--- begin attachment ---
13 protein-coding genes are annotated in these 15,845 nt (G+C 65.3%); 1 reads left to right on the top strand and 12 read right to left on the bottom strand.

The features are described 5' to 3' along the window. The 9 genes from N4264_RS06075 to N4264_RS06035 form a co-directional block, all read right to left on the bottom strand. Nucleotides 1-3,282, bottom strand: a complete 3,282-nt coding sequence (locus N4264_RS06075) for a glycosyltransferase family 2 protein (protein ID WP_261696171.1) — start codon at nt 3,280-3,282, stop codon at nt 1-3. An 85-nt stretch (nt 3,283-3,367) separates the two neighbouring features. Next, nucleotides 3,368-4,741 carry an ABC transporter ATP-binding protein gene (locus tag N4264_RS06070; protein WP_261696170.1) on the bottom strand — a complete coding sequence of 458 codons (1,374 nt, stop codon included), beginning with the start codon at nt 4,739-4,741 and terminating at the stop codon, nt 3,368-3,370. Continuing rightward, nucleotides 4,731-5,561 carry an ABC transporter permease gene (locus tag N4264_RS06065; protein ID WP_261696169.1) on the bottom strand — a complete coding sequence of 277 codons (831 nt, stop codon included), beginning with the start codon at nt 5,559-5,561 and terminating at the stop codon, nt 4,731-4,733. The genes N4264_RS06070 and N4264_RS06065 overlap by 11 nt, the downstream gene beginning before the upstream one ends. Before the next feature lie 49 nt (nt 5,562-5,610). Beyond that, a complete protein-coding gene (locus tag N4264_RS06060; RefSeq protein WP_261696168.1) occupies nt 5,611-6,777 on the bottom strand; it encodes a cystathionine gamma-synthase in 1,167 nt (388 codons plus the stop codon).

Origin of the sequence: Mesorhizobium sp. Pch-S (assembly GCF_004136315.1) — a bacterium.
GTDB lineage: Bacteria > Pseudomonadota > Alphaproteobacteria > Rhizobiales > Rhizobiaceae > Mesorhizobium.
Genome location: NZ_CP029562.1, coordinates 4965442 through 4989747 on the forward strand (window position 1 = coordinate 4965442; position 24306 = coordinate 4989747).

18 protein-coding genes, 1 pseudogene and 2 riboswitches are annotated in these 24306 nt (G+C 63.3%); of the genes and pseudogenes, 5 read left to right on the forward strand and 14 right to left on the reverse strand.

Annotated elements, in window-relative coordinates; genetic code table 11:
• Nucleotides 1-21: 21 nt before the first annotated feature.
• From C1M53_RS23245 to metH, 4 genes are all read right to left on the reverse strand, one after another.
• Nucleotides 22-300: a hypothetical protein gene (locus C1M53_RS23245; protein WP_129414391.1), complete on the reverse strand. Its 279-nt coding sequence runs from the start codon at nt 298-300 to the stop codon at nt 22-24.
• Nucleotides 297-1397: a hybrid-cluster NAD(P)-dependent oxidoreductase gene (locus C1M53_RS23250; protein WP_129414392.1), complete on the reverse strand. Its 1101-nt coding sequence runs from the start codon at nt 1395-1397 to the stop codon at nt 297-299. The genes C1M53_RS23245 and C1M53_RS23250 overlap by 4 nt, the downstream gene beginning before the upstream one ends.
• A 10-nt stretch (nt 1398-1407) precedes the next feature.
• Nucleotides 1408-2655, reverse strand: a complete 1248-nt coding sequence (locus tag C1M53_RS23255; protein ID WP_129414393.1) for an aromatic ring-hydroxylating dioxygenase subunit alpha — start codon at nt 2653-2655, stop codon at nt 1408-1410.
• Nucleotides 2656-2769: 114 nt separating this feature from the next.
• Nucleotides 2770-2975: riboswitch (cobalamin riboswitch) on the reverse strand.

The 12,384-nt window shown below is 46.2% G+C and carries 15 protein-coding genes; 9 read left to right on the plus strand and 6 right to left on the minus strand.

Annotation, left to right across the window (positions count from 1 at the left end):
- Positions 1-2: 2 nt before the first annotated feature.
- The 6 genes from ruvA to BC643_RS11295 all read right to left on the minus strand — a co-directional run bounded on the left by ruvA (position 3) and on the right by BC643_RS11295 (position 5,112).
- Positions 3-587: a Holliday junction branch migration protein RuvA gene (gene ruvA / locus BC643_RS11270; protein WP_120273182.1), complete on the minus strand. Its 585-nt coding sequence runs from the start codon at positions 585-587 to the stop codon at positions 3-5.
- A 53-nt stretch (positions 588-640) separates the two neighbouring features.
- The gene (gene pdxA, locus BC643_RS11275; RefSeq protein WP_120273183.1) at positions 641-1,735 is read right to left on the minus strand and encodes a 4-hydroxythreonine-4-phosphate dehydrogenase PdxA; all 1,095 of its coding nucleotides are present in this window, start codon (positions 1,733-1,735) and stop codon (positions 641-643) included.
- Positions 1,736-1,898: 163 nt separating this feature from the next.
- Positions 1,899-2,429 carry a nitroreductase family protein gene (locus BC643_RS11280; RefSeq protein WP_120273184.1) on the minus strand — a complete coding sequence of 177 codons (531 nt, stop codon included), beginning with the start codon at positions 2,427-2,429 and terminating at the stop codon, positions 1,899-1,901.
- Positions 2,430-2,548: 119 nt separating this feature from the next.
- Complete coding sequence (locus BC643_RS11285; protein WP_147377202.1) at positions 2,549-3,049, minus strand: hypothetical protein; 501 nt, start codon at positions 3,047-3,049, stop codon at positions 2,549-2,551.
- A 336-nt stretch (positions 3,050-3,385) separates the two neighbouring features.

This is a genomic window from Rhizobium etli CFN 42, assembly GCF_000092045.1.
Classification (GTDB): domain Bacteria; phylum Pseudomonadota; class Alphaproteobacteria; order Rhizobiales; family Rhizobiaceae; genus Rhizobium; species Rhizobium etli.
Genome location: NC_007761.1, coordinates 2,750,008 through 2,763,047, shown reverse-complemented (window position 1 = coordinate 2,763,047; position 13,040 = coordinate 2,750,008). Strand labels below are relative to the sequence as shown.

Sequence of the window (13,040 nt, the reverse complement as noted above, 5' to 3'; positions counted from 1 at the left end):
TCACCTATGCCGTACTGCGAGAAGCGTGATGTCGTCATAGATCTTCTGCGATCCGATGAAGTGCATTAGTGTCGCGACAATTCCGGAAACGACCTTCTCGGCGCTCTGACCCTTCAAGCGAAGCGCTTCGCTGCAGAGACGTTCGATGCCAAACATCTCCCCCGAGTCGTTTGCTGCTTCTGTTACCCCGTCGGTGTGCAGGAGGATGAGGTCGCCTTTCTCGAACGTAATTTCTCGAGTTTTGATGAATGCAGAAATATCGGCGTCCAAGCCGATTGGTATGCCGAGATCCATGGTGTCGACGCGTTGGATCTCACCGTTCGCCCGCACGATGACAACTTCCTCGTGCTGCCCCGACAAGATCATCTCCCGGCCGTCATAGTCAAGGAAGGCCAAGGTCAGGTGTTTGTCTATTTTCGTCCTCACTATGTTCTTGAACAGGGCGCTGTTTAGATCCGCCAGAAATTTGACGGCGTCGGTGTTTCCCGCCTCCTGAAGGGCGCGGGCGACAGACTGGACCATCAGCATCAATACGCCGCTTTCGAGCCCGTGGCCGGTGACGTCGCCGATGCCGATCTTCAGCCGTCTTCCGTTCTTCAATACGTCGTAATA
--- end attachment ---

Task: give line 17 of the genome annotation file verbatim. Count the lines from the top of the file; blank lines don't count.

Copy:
Annotation, left to right across the window (positions count from 1 at the left end):